Reader, it slayed me. All this fear and sadness bubbled up to the surface in a way that seemed entirely too fitting for this experiment. I found that I couldn’t possibly go to my regular meeting, sit at the table and open my mouth without admitting to all of it. It was just too big and too present. And so I did. I went. I sat at the table. I waited my turn, with a hollow ache in the pit of my stomach, knowing I was about to say how I was really doing and stunned by how many feelings and fears I had about it.

At the risk of reducing a moment of great personal growth to something crass and inelegant, I will say: it blew. I was squirming on the inside as I let other people see me cry. (Well, almost cry. There was welling.) I endured their kind glances and their loving hugs and words of encouragement afterwards. And I tell you, it nearly killed me.

I’m becoming aware as I write this that it’s ironic that someone who will so freely blather about her personal life in print balks at honest human connection, but maybe that’s why I write. Because, it turns out, it’s not the actual confession part that is toughest for me (although it’s plenty tough) – it’s the discomfort of people’s reactions. If I write this stuff and put it out in the universe, I don’t have to experience people’s immediate reactions. I don’t have to endure their glances. I don’t have to worry that those kind looks are actually pity. It turns out, that’s a big part of what I hide my feelings: I don’t want people feeling sorry for me.

Which is – sigh, of course, of course – ego. Again with the ego. It will be the death of me.

This level of emotional withholding is also, of course, about control. Controlling my vulnerability, not letting myself be exposed or risk being hurt. What’s at the root of it? Fear of rejection? Hell if I know. I’m sure there are many professionals who’ll be more than happy to help me figure out the specifics for $150 an hour.

I should note that it’s not as though I don’t tell anyone how I’m really doing. It’s just that I keep that circle really small. Sometimes, it’s a circle of one, which may be mathematically impossible. I wasn’t good at geometry. But there are a few other people I trust enough to tell how I’m really doing, a couple of coveted friends who demand honesty from me and who can tell when I’m not doing well. And I’m truly grateful for that – for being known. For being understood.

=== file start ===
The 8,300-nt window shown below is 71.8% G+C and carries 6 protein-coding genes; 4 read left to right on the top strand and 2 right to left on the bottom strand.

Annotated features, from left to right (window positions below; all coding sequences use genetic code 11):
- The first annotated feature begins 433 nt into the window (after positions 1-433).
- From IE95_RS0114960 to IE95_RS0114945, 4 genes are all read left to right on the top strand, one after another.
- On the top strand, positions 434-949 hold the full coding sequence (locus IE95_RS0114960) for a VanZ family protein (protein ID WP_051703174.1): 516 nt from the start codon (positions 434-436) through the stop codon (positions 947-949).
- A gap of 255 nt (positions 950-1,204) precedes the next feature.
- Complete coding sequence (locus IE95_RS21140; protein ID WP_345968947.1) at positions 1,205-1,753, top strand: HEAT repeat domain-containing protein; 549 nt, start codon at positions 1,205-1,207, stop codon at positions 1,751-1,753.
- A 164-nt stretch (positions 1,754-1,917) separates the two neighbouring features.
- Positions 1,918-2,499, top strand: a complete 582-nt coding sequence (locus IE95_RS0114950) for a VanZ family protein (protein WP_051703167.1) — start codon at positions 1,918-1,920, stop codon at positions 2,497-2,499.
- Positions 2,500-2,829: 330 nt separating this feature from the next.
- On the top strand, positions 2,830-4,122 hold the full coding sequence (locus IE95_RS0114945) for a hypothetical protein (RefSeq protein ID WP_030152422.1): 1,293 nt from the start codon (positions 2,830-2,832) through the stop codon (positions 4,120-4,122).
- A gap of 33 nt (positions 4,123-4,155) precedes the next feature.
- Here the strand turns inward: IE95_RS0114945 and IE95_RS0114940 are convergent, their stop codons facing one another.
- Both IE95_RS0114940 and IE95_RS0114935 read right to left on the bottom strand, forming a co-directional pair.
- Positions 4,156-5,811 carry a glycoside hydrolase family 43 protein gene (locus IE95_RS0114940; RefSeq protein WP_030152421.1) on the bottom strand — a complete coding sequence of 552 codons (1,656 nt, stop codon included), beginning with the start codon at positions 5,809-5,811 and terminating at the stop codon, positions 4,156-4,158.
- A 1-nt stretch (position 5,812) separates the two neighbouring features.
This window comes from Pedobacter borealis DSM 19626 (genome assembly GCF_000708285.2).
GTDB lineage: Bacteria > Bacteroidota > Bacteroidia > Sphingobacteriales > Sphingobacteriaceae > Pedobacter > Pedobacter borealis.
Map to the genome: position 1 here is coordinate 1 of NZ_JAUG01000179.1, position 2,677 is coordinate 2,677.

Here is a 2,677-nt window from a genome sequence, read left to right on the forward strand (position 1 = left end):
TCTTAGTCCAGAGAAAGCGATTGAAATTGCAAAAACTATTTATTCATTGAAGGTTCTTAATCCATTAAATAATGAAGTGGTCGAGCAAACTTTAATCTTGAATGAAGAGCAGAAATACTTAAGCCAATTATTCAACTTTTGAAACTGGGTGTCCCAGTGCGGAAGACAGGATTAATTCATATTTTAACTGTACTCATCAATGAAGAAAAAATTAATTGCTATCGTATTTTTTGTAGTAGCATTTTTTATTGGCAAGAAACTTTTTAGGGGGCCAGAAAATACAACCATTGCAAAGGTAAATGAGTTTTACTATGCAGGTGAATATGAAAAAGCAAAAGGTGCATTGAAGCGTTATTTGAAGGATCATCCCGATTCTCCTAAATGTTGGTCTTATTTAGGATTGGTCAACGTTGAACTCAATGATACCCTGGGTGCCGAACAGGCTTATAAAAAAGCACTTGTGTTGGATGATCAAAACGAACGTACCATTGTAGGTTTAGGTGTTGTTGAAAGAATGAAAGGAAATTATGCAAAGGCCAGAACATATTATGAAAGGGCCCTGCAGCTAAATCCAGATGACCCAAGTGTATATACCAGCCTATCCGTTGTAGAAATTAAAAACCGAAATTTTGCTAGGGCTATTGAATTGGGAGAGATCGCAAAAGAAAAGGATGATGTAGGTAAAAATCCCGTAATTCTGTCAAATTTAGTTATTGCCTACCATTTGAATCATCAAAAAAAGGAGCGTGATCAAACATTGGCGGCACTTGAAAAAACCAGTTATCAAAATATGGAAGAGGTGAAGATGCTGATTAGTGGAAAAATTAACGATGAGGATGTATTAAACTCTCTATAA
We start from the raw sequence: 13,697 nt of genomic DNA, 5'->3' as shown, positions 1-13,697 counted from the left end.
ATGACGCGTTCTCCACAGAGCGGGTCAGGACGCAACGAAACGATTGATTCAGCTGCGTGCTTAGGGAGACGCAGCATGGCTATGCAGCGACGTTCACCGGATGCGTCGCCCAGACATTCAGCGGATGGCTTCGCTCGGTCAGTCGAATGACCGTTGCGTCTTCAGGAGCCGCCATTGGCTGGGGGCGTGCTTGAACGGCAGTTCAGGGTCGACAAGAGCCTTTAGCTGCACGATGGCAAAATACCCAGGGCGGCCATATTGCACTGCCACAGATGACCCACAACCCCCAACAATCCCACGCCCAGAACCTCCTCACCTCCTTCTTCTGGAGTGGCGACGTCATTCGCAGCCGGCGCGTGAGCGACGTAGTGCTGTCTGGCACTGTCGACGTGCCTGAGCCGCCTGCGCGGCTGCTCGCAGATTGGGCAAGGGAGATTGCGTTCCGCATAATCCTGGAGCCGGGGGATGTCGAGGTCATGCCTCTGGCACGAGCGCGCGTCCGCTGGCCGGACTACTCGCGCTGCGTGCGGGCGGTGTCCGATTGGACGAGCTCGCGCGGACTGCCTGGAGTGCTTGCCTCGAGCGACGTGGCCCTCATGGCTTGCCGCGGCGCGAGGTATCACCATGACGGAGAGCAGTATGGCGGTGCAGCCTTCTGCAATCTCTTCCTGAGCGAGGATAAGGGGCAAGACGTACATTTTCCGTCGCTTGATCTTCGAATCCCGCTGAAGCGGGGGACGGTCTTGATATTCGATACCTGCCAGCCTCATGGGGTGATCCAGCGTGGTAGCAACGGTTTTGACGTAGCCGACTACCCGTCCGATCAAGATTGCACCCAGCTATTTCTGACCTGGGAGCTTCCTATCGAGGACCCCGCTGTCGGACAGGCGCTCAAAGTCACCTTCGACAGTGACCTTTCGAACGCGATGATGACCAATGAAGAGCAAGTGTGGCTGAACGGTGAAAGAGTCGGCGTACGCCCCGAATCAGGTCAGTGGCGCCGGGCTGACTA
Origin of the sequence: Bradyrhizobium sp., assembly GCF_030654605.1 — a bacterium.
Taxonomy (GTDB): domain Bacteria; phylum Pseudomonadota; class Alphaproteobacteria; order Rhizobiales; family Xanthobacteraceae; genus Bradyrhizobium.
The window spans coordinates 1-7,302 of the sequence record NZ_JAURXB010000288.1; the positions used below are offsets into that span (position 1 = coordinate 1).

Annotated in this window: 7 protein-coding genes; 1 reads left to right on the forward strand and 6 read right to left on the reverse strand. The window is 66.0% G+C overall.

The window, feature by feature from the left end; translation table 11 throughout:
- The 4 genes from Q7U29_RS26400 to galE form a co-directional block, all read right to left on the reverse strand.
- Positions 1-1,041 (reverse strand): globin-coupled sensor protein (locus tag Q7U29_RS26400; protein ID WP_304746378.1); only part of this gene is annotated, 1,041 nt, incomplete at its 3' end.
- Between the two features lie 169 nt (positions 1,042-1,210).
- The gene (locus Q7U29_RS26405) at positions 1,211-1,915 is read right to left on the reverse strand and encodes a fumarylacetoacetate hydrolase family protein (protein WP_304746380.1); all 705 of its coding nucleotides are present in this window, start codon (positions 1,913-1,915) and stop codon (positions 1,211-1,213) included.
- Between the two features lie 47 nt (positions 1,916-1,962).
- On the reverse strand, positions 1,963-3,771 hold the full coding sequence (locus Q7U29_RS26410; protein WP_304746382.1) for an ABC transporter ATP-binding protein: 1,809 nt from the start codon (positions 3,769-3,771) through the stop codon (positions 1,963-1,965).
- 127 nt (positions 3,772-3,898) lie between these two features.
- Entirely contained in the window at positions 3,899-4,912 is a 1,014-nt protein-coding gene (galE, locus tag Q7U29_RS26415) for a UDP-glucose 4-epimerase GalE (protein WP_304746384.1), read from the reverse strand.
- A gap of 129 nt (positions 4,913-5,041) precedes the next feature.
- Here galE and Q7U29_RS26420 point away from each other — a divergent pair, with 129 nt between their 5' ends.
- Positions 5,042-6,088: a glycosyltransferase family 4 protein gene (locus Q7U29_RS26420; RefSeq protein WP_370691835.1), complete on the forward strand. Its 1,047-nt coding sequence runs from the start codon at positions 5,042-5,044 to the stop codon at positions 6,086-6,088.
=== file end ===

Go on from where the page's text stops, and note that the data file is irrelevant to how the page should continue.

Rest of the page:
As is my style, I want the payoff of being known without the vulnerability of letting people get to know me. I want people to know how I’m really doing without my having to tell them. I want them to have compassion for me and appreciate how difficult my struggles are without it – God forbid! – turn into pity. I want to manage the whole thing exactly to my specifications.

Well, I told you it was a control issue! Stop judging!

Oh. There’s the other thing – my fear that I’ll tell people how I’m doing and they’ll judge me. “She’s such a whiner,” they’ll say. My physical pain – a one-two combo of fibromyalgia and muscle damage from two car accidents – is something I hide from almost everyone. I’ll say it here: I am always in pain. It’s just a matter of how much. But how boring would that be? How am I? I’m in pain. Yes, still. Yes, again. “She’s always complaining about her pain,” they’ll say. “God, she’s tiresome and annoying.”

Then everyone will hate me and I’ll have no friends and I’ll be sad and alone forever. The end.

So this week I told people, despite worrying I’d be alone when the seven days were up. I told them my pain was increased. I told them I wasn’t sleeping well, that I was tired and cranky. I told them my jaw pain was giving me headaches and making me crazy. I did it. I told the truth – and no one dropped out of my life. At least not yet.

Honestly, I’m not sure what I’ll do with this change going forward. It was deeply uncomfortable for me and the timeframe for change was so limited that all it did was serve to expose my fears, make me hyper-aware of them. I certainly didn’t end the week feeling like anything was resolved, any inhibitions calmed.

But it did give me the chance to do some pretty relentless and exhausting self-assessment throughout the week. After all, if you’re going to be honest with others about how you feel, you sort of have to know the answer. And I was pleasantly surprised to discover that when I got full-on honest with myself about the difficult feelings I was having, I also became more aware of their positive counterparts.

I realized that my feelings don’t exist in a vacuum and they’re not static. Nor are they one-dimensional. By that I mean, I don’t think we feel one single thing at a time. It’s all far more complex than that. But if I’m working hard to deny the negative stuff, the positive stuff becomes collateral damage. I can be in terrible pain and be stupid grateful for the life I’ve been given. I can be sad about loss and be happy for the fall colors. Nothing is as black-and-white as I tend to make it.

Not sure how I feel about that.